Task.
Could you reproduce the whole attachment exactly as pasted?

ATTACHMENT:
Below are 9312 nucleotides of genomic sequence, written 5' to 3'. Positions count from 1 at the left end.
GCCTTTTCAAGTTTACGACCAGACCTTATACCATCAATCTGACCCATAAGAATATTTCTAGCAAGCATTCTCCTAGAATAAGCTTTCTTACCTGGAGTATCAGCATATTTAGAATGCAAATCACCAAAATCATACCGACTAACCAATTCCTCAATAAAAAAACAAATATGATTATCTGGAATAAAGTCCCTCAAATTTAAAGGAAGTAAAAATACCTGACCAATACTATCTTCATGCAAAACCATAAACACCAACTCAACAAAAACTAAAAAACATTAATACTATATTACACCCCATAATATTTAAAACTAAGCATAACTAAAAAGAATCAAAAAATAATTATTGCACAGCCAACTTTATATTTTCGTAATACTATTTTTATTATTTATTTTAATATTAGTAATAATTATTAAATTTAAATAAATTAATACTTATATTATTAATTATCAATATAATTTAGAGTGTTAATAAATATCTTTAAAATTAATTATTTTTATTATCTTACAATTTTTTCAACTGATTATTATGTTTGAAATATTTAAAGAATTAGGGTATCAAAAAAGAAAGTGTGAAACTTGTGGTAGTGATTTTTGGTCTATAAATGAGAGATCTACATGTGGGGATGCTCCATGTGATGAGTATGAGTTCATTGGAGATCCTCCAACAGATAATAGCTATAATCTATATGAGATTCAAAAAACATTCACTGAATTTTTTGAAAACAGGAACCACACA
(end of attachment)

Below are 9312 nucleotides of genomic sequence, written 5' to 3'. Positions count from 1 at the left end.
GCCTTTTCAAGTTTACGACCAGACCTTATACCATCAATCTGACCCATAAGAATATTTCTAGCAAGCATTCTCCTAGAATAAGCTTTCTTACCTGGAGTATCAGCATATTTAGAATGCAAATCACCAAAATCATACCGACTAACCAATTCCTCAATAAAAAAACAAATATGATTATCTGGAATAAAGTCCCTCAAATTTAAAGGAAGTAAAAATACCTGACCAATACTATCTTCATGCAAAACCATAAACACCAACTCAACAAAAACTAAAAAACATTAATACTATATTACACCCCATAATATTTAAAACTAAGCATAACTAAAAAGAATCAAAAAATAATTATTGCACAGCCAACTTTATATTTTCGTAATACTATTTTTATTATTTATTTTAATATTAGTAATAATTATTAAATTTAAATAAATTAATACTTATATTATTAATTATCAATATAATTTAGAGTGTTAATAAATATCTTTAAAATTAATTATTTTTATTATCTTACAATTTTTTCAACTGATTATTATGTTTGAAATATTTAAAGAATTAGGGTATCAAAAAAGAAAGTGTGAAACTTGTGGTAGTGATTTTTGGTCTATAAATGAGAGATCTACATGTGGGGATGCTCCATGTGATGAGTATGAGTTCATTGGAGATCCTCCAACAGATAATAGCTATAATCTATATGAGATTCAAAAAACATTCACTGAATTTTTTGAAAACAGGAACCACACA